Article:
Muschi went to work for the distinguished scientist Lina Stern (or Shtern). (After World War II, Sternwas the only one of a group of Jewish intellectuals and scientists not to be executed; she got 20 years.) But Muschi’s boyfriend Fritz Daniel was missing her, and was able to pay her way to England.
Here the story becomes tragic. In the summer of 1936, Muschi and Fritz Daniel (they were married by now) were about to leave London for America. First they traveled to Stockholm for a rendezvous with Rika, who told them that she was worried by developments in the Soviet Union, and did not wish to return. (The first arrests of the Great Purge were taking place, and many more would follow soon.) Muschi and Fritz were sure that nothing bad could happen to her, and thought it more convenient if she went back to Moscow and waited for word from them before following them to America. Reluctantly, she agreed. But she had a problem: her German passport was expiring, and she saw no chance of having it renewed by the Germans. The Russians would have given her a Soviet passport, but that would mean losing the opportunity to travel abroad. To gain the benefit of a Western passport, and be able to leave the Soviet Union when word came from Muschi and Fritz,she married her young cousin Leo Gavatin in a sham marriage, thus obtaining a Swedish passport. In October 1936, after trying unsuccessfully to telephone Muschi in the U.S., she boarded a train for Leningrad, headed for Stockholm and the West. An hour out of Moscow, two NKVD (the People’s Commissariat for Internal Affairs) men arrested her and brought her back to Moscow for interrogation. She was never able to send or receive a single letter. The Swedish consular officials tried to make contact with her, but the NKVD replied that her Swedish citizenship was fraudulent, and refused their request. If she had been acknowledged as a German citizen, she might have been returned to Germany in 1940, like many other anti-Nazi Germans, including, most famously, Margarete Buber-Neumann. As it was, she was in effect a citizen of no country, and completely out of luck.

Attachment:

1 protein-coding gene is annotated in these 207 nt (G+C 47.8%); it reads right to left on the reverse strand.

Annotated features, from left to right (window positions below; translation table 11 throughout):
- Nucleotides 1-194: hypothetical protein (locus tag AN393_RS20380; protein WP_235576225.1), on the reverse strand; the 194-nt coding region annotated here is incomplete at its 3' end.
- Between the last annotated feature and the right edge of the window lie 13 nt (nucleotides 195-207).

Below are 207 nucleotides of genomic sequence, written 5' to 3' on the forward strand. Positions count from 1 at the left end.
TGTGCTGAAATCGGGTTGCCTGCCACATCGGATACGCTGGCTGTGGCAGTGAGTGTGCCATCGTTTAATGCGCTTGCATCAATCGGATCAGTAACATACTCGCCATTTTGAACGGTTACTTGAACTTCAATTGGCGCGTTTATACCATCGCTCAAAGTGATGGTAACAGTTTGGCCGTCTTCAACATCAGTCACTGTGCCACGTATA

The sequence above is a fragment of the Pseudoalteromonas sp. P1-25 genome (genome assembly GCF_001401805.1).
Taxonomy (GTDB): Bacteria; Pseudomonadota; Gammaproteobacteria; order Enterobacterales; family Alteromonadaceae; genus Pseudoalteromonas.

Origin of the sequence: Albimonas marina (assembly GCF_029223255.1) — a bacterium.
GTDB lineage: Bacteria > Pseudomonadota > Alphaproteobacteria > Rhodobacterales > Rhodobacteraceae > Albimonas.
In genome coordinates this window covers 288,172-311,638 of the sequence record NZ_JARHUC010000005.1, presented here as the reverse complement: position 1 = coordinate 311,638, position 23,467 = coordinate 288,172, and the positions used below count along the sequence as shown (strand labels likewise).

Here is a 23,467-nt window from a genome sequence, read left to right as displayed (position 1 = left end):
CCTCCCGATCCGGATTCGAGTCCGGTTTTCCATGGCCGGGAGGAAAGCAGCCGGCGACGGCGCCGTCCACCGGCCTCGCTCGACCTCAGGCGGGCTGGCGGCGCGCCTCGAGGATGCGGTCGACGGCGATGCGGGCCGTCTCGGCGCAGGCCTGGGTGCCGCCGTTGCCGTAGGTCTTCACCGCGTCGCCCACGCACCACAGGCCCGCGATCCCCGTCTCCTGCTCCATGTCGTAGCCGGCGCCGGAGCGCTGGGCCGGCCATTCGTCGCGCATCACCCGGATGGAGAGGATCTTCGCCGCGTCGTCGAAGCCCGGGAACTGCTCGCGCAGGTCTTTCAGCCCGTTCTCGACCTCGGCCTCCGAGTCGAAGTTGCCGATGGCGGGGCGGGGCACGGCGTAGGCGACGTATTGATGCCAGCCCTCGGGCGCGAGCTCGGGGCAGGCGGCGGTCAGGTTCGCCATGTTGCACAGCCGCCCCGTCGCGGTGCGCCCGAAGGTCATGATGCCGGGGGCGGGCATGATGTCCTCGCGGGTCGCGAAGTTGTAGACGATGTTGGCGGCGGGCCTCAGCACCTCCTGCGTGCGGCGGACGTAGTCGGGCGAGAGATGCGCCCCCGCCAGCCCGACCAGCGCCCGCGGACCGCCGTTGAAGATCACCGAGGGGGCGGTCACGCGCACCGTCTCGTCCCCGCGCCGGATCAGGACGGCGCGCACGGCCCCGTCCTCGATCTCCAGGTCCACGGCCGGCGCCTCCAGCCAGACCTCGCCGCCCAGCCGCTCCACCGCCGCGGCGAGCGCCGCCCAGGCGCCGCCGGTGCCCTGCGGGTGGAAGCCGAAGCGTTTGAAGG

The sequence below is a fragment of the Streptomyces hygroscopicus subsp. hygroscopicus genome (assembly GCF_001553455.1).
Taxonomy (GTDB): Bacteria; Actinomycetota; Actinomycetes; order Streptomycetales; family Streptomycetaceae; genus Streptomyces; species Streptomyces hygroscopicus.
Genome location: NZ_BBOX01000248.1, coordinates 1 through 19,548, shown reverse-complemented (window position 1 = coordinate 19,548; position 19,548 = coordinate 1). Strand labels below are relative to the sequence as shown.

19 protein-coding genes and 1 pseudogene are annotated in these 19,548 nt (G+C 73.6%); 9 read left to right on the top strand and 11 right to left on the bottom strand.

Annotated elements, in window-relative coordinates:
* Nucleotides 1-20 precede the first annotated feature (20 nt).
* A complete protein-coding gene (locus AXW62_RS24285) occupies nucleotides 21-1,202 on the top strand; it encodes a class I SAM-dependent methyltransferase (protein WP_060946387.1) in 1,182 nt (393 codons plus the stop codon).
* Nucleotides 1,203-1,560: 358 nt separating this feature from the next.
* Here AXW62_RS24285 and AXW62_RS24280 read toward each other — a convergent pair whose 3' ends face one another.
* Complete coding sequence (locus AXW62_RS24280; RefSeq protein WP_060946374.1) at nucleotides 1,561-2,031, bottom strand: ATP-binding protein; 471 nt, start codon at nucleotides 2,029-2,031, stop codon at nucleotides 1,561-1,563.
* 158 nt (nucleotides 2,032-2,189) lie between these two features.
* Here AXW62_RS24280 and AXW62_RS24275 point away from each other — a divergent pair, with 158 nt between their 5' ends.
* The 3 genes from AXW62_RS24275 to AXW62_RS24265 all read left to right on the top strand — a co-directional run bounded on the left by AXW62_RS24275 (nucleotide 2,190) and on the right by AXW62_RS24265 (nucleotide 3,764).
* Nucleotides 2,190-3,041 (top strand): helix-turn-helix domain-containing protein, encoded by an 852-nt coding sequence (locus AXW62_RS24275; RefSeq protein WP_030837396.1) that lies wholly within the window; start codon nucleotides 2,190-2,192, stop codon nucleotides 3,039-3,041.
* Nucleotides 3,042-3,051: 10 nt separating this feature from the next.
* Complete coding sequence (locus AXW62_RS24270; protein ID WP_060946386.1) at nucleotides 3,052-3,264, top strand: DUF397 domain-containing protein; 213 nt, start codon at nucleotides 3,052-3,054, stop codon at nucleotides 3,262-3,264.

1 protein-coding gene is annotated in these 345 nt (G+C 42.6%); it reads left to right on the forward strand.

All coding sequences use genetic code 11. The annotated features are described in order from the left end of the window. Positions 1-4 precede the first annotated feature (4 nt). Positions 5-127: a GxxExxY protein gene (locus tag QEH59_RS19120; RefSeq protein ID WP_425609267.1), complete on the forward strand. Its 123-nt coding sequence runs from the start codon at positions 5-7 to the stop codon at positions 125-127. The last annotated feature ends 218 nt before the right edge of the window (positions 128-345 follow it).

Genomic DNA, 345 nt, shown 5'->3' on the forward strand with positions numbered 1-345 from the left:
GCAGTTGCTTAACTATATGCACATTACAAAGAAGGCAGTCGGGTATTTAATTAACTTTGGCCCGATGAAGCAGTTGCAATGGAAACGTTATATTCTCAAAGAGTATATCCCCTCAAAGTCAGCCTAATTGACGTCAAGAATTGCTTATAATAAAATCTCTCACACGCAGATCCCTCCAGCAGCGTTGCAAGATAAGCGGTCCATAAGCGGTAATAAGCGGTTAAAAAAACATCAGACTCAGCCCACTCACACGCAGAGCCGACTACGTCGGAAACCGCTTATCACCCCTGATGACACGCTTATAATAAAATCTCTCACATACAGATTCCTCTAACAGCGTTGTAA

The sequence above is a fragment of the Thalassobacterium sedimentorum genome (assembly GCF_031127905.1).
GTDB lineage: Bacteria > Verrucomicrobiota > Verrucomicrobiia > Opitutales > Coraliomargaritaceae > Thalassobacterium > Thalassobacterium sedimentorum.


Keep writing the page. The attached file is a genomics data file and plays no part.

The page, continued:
In early September, 1941, Beria sent Stalin a list of 160 political prisoners in the Orel (or Oryol) isolator prison, with a request forinstructions. “Shoot them all,” Stalin wrote on it. A few days later, the Soviet military judge Ulrikh sentenced them all to death. A special NKVD squad was brought in. Gags were put in the prisoners’ mouths to keep them from crying out. They were informed that they had been resentenced to death and shot, their bodies buried in the Medvedev Forest. Trees were planted over the site to disguise it.
We are thrilled with this post. For years we couldn’t find any information on the illustrator Wolfgang Ortmann (1885-1969). But here it is: the first sketch of his life and work.